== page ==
Applicant pointed to In re Dial-A-Mattress Operating Corp., 57 USPQ2d 1807, 1813 (Fed. Cir. 2001), and In re Data Packaging, 172 USPQ 396 (CCPA 1972), in asserting that the inclusion of a phantom element does not always preclude registrability of a mark. In Dial-A-Mattress, the CAFC concluded that (212) M-A-T-T-R-E-S (the "(212)" portion of the mark being depicted in broken lines to indicate that "the area code will change") was registrable because the variable element comprised "an area code, the possibilities of which are limited by the offerings of the telephone companies." In Data Packaging, the CCPA held that a mark consisting of a colored, narrow, annular band in a specific location on a computer tape reel was registrable, even though not limited to a particular color, because "the description of [the] mark ... is neither indefinite nor unduly broad. A competing manufacturer can ascertain from reading the description of the mark ... exactly what design appellant regards as a his trademark and can govern its selection of its own mark accordingly, with no fear of inadvertent infringement." 172 USPQ at 398.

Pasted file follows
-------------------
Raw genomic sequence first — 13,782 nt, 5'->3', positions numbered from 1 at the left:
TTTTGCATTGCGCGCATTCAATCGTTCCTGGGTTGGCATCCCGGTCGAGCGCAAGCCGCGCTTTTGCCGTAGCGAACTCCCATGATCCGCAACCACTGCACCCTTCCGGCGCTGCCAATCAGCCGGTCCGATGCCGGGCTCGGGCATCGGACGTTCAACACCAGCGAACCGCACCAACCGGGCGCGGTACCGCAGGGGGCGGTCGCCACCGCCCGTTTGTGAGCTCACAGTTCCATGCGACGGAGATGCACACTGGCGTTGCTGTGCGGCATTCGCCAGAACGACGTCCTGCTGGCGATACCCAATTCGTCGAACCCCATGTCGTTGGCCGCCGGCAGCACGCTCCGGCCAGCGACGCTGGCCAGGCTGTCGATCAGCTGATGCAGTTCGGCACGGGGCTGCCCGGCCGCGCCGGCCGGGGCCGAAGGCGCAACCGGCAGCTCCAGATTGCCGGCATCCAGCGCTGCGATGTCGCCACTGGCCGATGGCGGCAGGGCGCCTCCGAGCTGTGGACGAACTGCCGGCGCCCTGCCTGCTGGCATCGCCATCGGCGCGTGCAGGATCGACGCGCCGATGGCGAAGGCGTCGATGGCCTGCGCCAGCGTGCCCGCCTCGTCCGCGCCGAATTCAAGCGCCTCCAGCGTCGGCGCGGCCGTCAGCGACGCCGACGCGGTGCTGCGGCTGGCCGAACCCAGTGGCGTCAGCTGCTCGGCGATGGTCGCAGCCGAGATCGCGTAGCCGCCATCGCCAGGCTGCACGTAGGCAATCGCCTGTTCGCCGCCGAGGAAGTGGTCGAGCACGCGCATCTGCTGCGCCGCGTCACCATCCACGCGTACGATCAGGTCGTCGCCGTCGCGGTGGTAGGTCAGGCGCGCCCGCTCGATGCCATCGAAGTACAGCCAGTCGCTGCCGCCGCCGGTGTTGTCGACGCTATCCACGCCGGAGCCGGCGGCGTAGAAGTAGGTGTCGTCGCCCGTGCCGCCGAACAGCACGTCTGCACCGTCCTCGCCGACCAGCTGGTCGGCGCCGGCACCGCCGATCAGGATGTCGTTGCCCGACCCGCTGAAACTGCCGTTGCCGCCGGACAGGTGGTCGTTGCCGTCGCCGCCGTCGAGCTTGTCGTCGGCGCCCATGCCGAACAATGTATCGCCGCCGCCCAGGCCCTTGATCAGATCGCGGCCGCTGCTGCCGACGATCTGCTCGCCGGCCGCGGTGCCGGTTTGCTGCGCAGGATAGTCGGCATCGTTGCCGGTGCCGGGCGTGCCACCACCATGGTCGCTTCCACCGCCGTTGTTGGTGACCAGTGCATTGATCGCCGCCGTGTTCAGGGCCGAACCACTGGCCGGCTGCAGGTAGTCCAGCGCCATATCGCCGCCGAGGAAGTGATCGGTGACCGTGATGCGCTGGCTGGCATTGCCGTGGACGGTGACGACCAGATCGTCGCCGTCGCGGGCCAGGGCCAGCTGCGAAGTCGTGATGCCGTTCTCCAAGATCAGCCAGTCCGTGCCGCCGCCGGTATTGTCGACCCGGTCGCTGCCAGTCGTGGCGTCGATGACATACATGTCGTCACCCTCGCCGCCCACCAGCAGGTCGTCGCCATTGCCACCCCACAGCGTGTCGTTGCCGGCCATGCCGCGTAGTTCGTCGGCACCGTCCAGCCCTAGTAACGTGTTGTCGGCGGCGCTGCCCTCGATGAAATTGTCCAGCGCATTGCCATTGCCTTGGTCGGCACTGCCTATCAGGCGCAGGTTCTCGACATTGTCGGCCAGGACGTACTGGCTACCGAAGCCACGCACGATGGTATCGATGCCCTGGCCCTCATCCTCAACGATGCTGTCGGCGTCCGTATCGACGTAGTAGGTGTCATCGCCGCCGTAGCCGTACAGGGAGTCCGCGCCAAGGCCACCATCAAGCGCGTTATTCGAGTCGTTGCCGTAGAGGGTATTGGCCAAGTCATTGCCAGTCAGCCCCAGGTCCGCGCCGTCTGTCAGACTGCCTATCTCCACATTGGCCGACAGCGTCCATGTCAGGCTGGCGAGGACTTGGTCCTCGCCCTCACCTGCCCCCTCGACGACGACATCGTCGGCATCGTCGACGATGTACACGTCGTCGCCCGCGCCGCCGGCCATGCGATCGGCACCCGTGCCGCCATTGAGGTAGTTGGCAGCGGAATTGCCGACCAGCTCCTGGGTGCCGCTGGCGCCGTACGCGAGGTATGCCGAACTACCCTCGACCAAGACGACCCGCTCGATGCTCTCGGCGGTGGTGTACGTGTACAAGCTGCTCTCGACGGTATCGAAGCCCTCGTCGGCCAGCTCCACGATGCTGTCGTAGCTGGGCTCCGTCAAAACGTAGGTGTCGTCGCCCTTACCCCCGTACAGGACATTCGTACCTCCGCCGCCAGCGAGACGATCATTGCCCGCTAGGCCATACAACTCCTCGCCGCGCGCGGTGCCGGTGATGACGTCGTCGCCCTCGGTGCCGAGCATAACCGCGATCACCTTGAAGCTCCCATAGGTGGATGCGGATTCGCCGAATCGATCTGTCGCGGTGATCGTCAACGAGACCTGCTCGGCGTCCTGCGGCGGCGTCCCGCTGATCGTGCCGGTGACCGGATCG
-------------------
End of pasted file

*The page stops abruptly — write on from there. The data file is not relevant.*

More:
The TMEP states that a mark with a changeable element may be registrable if the element is limited in possible variations such that adequate notice is given to allow an effective Section 2(d) search. As an example, the mark T. MARKEY TRADEMARK EXHIBITION 2*** would be registrable, where the asterisks represent elements to indicate different years. TMEP Section 1214.01 (Apr. 2017).